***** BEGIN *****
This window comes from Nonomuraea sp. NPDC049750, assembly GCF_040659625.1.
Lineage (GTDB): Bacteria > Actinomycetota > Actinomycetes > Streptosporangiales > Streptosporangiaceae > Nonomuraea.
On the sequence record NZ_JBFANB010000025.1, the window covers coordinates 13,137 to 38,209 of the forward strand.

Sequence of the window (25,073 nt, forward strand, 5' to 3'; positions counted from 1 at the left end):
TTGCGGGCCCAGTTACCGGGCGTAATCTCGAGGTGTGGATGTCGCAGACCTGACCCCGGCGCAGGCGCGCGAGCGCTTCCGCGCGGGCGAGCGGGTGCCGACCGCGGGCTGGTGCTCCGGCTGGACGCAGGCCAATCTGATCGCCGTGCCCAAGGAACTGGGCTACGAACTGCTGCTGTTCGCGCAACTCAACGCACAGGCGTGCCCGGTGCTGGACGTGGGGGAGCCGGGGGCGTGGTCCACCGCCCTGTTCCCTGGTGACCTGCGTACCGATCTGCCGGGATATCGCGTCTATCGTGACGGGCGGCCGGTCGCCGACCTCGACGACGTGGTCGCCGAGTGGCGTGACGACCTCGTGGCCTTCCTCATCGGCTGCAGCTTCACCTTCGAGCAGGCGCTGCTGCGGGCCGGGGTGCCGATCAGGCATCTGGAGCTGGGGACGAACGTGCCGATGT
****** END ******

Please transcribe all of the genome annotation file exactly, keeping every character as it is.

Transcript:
This window comes from Nonomuraea sp. NPDC049750, assembly GCF_040659625.1.
Lineage (GTDB): Bacteria > Actinomycetota > Actinomycetes > Streptosporangiales > Streptosporangiaceae > Nonomuraea.
On the sequence record NZ_JBFANB010000025.1, the window covers coordinates 13,137 to 38,209 of the forward strand.

Sequence of the window (25,073 nt, forward strand, 5' to 3'; positions counted from 1 at the left end):
TTGCGGGCCCAGTTACCGGGCGTAATCTCGAGGTGTGGATGTCGCAGACCTGACCCCGGCGCAGGCGCGCGAGCGCTTCCGCGCGGGCGAGCGGGTGCCGACCGCGGGCTGGTGCTCCGGCTGGACGCAGGCCAATCTGATCGCCGTGCCCAAGGAACTGGGCTACGAACTGCTGCTGTTCGCGCAACTCAACGCACAGGCGTGCCCGGTGCTGGACGTGGGGGAGCCGGGGGCGTGGTCCACCGCCCTGTTCCCTGGTGACCTGCGTACCGATCTGCCGGGATATCGCGTCTATCGTGACGGGCGGCCGGTCGCCGACCTCGACGACGTGGTCGCCGAGTGGCGTGACGACCTCGTGGCCTTCCTCATCGGCTGCAGCTTCACCTTCGAGCAGGCGCTGCTGCGGGCCGGGGTGCCGATCAGGCATCTGGAGCTGGGGACGAACGTGCCGATGT